accession bonus for new officers in critical skills.

Incentive bonus for conversion to military occupational specialty to 
        ease personnel shortage (sec. 623)

    The committee recommends a provision that would authorize 
the service secretaries to offer a lump sum bonus of up to 
$4000 to eligible enlisted members, in pay grade E-6 with less 
than 10 years of service or pay grade E-5 and below, regardless 
of years of service, who successfully convert from ratings or 
occupational specialties designated by the secretary concerned 
as adequately manned or overmanned to one in which there is a 
designated shortage of trained and qualified personnel. Members 
would have to agree to incur a minimum obligated service of 
four years in the new specialty to be eligible to receive this 
bonus.

            Subtitle C--Travel and Transportation Allowances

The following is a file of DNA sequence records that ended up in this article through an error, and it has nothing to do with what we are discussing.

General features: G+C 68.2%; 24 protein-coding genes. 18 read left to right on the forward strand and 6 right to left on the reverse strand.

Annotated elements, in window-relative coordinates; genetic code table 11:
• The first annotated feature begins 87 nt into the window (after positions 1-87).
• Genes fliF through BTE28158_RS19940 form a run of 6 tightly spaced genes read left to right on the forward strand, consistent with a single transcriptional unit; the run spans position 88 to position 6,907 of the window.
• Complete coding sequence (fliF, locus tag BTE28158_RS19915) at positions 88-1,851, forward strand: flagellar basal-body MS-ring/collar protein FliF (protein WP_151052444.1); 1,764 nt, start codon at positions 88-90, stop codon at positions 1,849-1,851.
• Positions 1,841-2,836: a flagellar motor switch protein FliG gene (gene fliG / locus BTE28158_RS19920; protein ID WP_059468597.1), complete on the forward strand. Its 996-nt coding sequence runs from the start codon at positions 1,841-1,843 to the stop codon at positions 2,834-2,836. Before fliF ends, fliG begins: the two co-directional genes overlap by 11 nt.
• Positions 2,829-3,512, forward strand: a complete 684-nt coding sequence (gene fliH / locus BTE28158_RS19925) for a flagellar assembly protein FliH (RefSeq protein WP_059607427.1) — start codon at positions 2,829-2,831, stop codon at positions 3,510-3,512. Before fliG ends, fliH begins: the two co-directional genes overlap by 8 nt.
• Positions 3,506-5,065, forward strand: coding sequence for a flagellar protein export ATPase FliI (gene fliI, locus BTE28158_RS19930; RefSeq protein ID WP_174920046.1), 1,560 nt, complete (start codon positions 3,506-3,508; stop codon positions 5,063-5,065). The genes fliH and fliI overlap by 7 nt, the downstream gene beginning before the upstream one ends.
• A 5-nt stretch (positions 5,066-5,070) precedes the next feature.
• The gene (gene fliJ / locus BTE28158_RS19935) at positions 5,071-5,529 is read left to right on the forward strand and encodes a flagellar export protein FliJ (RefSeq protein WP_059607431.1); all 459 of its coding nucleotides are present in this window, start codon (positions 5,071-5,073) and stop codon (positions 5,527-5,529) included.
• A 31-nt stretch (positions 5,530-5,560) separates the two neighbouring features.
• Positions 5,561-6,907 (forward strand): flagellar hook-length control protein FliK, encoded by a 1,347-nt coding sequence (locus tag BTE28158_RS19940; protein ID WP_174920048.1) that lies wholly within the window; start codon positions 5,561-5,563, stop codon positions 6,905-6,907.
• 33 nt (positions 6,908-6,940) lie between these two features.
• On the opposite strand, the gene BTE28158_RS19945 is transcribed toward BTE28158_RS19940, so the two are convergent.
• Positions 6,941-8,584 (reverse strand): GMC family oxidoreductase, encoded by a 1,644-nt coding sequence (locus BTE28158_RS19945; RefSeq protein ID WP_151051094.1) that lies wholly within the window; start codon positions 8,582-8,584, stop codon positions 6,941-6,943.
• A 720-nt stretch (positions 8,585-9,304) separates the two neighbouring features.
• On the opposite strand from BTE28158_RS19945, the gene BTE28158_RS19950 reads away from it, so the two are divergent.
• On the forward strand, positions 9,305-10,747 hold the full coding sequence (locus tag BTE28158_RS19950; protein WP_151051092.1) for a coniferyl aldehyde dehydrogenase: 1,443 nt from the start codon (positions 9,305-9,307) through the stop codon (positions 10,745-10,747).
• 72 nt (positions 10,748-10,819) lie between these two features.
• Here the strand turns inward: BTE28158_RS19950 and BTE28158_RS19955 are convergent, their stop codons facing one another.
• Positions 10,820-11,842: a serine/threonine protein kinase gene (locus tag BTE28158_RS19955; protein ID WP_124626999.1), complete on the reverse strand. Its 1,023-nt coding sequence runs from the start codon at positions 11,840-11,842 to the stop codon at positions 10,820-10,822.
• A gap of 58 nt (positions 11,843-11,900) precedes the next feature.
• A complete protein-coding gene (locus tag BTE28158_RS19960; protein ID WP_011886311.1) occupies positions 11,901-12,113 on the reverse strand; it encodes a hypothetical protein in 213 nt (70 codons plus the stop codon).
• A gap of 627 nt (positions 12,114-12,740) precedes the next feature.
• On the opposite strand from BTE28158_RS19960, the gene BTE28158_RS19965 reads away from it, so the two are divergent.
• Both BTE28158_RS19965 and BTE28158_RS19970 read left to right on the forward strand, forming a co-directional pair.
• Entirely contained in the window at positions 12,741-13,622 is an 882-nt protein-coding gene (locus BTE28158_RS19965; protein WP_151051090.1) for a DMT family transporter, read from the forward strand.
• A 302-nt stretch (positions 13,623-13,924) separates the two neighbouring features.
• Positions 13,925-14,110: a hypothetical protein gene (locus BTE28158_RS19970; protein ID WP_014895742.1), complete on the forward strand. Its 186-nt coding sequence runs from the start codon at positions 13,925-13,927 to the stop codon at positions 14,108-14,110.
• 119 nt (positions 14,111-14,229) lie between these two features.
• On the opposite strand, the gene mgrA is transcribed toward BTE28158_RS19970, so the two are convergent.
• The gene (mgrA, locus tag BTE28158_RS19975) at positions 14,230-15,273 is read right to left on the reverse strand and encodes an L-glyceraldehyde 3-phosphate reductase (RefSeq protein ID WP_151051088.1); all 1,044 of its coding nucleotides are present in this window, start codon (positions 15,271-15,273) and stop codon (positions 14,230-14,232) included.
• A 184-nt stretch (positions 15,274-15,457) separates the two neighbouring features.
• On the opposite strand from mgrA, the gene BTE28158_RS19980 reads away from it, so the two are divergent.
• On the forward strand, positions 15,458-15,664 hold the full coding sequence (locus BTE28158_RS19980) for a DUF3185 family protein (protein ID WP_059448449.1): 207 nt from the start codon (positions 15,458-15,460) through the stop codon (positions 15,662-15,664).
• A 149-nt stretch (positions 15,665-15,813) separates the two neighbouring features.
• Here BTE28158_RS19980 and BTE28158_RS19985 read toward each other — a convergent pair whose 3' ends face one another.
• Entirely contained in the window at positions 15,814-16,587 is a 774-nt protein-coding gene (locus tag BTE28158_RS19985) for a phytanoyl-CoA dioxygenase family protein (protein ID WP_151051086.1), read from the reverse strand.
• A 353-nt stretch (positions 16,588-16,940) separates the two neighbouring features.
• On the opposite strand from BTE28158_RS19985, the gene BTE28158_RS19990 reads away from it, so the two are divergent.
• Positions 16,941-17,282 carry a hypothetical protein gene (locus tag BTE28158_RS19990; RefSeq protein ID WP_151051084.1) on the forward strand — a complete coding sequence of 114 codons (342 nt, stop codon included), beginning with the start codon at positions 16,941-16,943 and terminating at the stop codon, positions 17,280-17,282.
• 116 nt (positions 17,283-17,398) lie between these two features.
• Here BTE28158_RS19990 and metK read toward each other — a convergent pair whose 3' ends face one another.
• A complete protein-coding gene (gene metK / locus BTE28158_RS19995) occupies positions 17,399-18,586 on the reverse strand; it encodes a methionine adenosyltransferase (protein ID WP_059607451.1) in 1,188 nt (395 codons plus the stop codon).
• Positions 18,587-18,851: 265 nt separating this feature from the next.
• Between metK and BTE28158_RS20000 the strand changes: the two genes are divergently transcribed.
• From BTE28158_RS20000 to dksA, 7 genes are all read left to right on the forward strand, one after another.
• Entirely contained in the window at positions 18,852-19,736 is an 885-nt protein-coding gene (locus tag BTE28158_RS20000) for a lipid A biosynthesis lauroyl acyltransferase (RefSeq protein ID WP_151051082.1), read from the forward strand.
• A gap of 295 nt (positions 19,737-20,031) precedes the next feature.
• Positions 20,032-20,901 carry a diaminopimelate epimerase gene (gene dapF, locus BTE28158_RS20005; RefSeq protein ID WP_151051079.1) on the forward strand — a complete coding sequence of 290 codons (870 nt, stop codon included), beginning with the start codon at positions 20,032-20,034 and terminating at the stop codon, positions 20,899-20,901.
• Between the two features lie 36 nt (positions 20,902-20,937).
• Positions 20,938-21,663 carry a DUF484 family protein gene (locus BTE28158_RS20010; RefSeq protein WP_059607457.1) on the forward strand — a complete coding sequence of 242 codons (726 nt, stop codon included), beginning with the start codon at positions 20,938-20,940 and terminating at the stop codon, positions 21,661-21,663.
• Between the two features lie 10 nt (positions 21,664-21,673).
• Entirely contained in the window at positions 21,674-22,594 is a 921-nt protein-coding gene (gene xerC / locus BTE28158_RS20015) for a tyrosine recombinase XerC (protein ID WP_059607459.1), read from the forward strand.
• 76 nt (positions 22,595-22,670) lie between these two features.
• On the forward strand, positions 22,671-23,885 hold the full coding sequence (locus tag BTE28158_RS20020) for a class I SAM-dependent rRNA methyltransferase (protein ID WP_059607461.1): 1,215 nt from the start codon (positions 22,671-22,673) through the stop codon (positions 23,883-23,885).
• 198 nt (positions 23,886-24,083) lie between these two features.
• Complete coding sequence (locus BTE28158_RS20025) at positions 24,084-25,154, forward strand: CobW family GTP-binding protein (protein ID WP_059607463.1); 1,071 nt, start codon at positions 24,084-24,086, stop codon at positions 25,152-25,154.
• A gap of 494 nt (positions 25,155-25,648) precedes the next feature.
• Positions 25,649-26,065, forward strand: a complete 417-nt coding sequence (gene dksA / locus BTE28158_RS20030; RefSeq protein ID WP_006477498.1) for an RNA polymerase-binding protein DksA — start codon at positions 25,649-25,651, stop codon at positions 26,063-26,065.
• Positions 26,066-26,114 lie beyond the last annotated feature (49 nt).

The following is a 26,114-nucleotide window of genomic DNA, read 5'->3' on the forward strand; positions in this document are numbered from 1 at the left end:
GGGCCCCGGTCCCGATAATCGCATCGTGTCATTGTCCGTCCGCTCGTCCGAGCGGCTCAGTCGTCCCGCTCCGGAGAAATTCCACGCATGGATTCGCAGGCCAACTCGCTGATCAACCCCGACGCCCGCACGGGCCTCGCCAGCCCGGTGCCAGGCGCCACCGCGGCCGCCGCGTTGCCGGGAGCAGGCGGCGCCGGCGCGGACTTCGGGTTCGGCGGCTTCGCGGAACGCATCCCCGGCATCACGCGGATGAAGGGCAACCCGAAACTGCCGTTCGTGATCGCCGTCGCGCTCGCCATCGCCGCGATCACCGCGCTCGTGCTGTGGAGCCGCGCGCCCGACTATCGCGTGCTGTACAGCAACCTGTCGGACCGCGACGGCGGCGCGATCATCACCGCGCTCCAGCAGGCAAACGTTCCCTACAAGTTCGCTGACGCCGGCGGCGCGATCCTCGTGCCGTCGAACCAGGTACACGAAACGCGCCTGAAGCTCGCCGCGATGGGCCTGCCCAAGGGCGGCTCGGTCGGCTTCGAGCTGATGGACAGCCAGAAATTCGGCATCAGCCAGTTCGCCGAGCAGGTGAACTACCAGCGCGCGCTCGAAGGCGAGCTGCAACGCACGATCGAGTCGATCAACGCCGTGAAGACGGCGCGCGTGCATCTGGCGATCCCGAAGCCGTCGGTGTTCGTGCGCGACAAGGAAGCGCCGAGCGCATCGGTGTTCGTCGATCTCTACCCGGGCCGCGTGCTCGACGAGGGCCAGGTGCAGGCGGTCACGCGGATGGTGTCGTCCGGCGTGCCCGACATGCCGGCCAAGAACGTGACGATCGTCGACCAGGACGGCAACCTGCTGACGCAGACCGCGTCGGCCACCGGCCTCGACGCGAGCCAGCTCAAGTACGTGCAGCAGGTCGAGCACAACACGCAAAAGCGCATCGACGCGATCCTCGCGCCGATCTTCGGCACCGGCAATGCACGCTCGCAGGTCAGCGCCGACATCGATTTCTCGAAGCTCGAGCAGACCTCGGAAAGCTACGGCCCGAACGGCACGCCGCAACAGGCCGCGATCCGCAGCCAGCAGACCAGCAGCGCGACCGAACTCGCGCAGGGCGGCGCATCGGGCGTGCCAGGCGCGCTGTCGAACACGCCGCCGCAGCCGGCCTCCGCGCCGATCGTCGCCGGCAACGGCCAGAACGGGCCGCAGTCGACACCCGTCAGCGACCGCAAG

Shipment of privately owned motor vehicle within continental United 
        States (sec. 631)

    The committee recommends a provision that would allow 
service members to contract personally for the transportation 
of a motor vehicle in permanent change of station moves within 
the continental United States instead of relying exclusively on 
the government to arrange such transport. The amount of the 
allowance for such transportation would not be more than the 
amount that would have been paid if the member or a dependent 
had driven the vehicle between duty stations.

Payment or reimbursement of student baggage storage costs for dependent 
        children of members stationed overseas (sec. 632)

    The committee recommends a provision that would modify 
section 430 of title 37, United States Code, to allow military 
dependents who are students to store baggage one time per 
fiscal year at government expense at or in the vicinity of 
their school during their annual trip between school and their 
sponsors' duty station or during a different period in the same 
fiscal year.

Contracts for full replacement value for loss or damage to personal 
        property transported at Government expense (sec. 633)